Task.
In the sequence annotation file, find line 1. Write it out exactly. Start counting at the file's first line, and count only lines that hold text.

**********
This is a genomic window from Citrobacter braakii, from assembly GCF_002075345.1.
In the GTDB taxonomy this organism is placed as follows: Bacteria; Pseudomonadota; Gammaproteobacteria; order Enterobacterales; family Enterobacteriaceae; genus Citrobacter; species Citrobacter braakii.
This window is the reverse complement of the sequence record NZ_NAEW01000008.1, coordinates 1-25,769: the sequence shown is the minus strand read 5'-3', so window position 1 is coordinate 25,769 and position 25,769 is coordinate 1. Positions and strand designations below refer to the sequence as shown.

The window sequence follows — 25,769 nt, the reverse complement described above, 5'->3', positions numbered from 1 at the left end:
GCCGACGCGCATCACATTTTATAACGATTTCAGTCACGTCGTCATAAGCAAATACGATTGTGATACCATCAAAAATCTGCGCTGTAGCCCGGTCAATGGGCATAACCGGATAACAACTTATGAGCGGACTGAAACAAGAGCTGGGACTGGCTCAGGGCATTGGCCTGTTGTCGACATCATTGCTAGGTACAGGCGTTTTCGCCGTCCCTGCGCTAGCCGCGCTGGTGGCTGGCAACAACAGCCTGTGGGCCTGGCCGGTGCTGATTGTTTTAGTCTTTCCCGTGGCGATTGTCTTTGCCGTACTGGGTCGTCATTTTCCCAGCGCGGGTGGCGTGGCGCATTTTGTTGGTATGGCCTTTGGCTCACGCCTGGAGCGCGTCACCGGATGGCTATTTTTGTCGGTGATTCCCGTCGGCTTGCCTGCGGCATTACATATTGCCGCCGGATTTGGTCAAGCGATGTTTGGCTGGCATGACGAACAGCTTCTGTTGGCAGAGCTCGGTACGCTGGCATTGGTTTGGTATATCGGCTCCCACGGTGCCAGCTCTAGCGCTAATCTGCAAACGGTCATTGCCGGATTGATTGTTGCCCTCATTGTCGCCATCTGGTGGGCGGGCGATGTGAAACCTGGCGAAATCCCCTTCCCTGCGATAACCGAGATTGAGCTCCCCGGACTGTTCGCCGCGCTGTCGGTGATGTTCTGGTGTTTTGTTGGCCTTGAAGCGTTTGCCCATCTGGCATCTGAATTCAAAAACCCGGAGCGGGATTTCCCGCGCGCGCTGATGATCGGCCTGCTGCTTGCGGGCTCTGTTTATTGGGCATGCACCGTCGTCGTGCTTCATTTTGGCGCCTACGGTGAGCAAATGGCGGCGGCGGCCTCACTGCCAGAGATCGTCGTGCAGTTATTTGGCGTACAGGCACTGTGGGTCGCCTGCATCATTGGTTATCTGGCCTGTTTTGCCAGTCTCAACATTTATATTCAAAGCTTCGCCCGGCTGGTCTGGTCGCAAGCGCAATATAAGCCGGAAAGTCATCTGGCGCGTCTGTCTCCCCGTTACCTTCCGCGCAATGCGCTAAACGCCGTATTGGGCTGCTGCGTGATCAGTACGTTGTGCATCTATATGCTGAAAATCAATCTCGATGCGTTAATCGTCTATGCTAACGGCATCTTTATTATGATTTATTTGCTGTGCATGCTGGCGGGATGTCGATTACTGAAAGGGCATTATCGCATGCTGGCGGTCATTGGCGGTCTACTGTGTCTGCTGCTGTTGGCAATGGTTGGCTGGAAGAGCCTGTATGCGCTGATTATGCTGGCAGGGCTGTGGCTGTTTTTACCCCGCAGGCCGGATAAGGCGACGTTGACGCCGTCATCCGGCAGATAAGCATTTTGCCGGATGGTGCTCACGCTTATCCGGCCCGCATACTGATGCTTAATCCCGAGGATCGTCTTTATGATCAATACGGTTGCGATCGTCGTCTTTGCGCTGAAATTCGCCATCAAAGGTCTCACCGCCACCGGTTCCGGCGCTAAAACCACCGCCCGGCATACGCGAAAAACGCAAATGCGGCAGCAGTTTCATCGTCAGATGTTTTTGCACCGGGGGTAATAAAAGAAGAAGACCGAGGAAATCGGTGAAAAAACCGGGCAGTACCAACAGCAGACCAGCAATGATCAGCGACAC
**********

This is a genomic window from Citrobacter braakii, from assembly GCF_002075345.1.